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How to Download Eric Hebborn's Art Forger's Handbook for Free
If you are interested in learning the secrets of faking Old Master drawings and paintings, you might want to read Eric Hebborn's Art Forger's Handbook. This book, written by an experienced art forger who was murdered in 1996, reveals the techniques and materials used by Hebborn and other forgers to create convincing copies of works by artists like Leonardo da Vinci, Michelangelo, Raphael, and Rembrandt.
However, finding a copy of this book is not easy. It was published in 1997 by Neri Pozza in Italy under the title Il Manuale del Falsario[^2^], and it is out of print and very expensive. The English version, published by Overlook Press in 1997, is also rare and costly. So how can you get your hands on this fascinating book without breaking the bank
The answer is simple: you can download it for free from the Internet Archive[^1^]. The Internet Archive is a non-profit organization that preserves digital copies of books, music, videos, and websites. You can access their collection online or download it to your device. The Art Forger's Handbook is available in PDF format, which you can read on your computer, tablet, or smartphone.
To download the book, follow these steps:
Go to https://archive.org/details/artforgershandbook
Click on the PDF icon on the right side of the page.
Wait for the file to load on your browser or choose to save it to your device.
Enjoy reading Eric Hebborn's Art Forger's Handbook!
But be careful: this book is for educational purposes only. Do not use it to create or sell fake artworks. That would be illegal and unethical. Remember that Hebborn himself was killed by unknown assailants, possibly because of his forgeries. So read this book at your own risk and use it wisely.
Who was Eric Hebborn [ edit]
Eric Hebborn was not only a skilled forger, but also a talented artist in his own right. He was born in London in 1934 and suffered a difficult childhood. He showed an early interest and aptitude for art and won several prizes and scholarships at various art schools. He studied at the Royal Academy and won the British Prix de Rome in Engraving in 1959, which allowed him to travel to Italy and learn from the masters of the past.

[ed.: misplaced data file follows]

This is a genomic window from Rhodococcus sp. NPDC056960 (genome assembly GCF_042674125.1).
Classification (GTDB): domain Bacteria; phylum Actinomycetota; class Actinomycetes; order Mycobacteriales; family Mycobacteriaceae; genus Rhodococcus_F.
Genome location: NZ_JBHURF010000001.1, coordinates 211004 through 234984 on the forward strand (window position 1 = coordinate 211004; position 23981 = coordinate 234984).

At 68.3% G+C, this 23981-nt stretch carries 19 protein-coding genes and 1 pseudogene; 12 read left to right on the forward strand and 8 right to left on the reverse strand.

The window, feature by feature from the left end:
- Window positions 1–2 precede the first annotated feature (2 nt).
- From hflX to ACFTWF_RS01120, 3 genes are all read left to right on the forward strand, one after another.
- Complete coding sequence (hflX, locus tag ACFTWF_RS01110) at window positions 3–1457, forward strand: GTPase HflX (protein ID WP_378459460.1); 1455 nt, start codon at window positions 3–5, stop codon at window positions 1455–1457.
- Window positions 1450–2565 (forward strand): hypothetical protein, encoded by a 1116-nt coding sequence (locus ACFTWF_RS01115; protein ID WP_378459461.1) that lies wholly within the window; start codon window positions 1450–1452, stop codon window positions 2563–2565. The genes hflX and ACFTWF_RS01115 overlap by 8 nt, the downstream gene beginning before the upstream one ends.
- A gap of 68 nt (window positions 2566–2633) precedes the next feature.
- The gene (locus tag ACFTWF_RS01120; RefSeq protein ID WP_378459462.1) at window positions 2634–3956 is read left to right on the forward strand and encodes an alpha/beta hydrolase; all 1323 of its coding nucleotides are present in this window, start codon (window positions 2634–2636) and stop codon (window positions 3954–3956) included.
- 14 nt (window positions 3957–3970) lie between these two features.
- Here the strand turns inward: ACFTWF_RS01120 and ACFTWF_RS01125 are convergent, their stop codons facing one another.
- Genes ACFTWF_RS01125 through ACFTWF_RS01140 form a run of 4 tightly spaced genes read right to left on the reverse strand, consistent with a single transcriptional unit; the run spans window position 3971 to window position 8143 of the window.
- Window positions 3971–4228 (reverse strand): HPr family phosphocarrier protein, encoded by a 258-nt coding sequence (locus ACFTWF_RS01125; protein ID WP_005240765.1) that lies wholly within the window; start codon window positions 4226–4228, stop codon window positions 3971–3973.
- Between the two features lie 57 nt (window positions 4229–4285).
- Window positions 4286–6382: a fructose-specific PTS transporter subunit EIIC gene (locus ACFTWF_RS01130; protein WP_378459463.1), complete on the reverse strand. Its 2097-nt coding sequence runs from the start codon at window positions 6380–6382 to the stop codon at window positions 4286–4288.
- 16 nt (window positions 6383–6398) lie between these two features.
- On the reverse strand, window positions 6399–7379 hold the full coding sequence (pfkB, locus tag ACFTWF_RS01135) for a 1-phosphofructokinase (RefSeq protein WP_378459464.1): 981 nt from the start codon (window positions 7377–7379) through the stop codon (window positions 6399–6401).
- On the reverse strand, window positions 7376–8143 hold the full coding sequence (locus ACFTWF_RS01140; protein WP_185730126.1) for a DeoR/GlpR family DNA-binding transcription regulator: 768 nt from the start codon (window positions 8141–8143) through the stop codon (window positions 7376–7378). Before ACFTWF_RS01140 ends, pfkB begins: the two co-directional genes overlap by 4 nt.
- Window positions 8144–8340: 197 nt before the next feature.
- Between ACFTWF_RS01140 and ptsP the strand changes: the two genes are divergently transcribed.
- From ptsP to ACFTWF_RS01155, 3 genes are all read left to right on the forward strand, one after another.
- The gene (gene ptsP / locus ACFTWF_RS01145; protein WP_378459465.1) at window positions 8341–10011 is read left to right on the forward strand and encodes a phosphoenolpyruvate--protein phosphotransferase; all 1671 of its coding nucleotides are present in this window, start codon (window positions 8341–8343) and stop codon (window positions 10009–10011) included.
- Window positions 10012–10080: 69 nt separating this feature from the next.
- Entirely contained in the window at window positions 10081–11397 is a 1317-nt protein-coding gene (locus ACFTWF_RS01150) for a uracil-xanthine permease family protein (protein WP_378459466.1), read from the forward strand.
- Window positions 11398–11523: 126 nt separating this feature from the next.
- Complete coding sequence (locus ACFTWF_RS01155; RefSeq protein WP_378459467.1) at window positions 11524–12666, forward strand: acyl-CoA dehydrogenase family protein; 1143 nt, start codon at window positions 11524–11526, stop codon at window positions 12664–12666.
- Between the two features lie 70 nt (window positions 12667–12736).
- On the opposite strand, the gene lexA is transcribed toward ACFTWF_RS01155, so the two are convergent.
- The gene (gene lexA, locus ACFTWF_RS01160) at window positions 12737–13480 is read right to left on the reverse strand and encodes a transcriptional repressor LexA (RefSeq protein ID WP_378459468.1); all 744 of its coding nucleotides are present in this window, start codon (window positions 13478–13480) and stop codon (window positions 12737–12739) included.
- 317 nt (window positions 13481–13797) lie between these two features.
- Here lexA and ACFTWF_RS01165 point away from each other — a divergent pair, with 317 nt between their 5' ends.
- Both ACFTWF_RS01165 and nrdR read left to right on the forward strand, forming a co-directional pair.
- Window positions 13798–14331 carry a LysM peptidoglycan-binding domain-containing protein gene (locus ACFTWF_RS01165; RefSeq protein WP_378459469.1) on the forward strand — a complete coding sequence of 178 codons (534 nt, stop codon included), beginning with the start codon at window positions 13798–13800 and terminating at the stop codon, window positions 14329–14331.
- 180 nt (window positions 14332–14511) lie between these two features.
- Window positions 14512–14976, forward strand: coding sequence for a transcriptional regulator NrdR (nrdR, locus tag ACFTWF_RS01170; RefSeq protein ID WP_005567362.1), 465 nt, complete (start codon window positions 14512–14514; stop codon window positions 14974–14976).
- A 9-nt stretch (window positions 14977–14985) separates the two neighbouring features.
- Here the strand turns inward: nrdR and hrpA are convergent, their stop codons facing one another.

Hebborn became disillusioned with the contemporary art scene and felt that his own work was not appreciated. He also developed a resentment towards the art establishment and the experts who he thought were arrogant and ignorant. He began to experiment with forgery as a way of challenging and exposing them. He learned how to use old paper, ink, pens, and colors to create convincing imitations of drawings and paintings by famous artists. He also studied their styles, signatures, and provenances to fool the critics and collectors. 
Hebborn sold his forgeries through reputable auction houses and dealers, making millions of pounds in the process. He claimed that he never forged any paintings that did not exist, but only filled in the gaps in the oeuvres of the artists he admired. He also said that he never intended to harm anyone, but only to enrich himself and to educate the public about the true value of art. He argued that his forgeries were as good as or better than the originals, and that they should be judged on their own merits rather than on their authenticity. 
Hebborn's career as a forger came to an end in 1978, when an art historian named Konrad Oberhuber noticed that several drawings attributed to different artists had been made by the same hand. Oberhuber exposed Hebborn as the forger and alerted the art world about his activities. Many of Hebborn's forgeries were withdrawn from museums and collections, but some of them are still in circulation or have not been identified yet. 
Hebborn did not stop forging after his exposure, but he became more secretive and selective about his clients. He also wrote two books about his life and methods: Drawn to Trouble: The Forging of an Artist (1991) and The Art Forger's Handbook (1997). In these books, he revealed some of his techniques and tricks, as well as his opinions and criticisms of the art world. He also named some of his victims and accomplices, which may have angered some powerful people. 
Hebborn was found dead on a street in Rome on 11 January 1996, with a severe head injury. The police ruled his death as an accident, but some suspect that he was murdered by someone who wanted to silence him or take revenge on him. Some have suggested that he was working for the mafia or other criminal organizations, who used his forgeries to launder money or to trade for drugs or weapons.  His death remains a mystery, as does his legacy as an artist and a forger. 061ffe29dd